A campaign to save Ronald Reagan’s childhood home is on the verge of failing — as university officials want the building to be replaced by a strip of grass.
University of Chicago officials claim the cold water flat is not architecturally significant and the nation’s 40th president did nothing notable while living there.
The same officials are lobbying hard to have President Barack Obama’s presidential library located at the university, Reagan associate Peter Hannaford writes in the American Spectator.
Reagan was four when his father moved his family to 832 East 57th Street in the Hyde Park District of the Windy City and his first memory was while living there, says Hannaford. “In a letter years later, he writes about the thrill of seeing horses pulling the fire wagon down the street at a gallop.”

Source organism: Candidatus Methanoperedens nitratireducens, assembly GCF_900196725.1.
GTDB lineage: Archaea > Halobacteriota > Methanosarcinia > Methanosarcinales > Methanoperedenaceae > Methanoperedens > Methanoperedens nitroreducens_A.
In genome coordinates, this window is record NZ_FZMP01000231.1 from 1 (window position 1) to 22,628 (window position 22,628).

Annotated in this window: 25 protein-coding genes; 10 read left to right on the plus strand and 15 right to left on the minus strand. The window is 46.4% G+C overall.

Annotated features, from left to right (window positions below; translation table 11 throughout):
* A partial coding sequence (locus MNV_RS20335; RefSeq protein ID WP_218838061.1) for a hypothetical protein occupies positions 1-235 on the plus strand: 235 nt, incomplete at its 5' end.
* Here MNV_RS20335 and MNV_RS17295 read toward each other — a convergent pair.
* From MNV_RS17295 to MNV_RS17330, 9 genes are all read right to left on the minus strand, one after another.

The building is due to be demolished this month after the Commission on Chicago Landmarks turned down an application to have it preserved. “Time is of the essence,” said Mary Claire Kendall, a writer who is trying to raise funds to save the four-story building.
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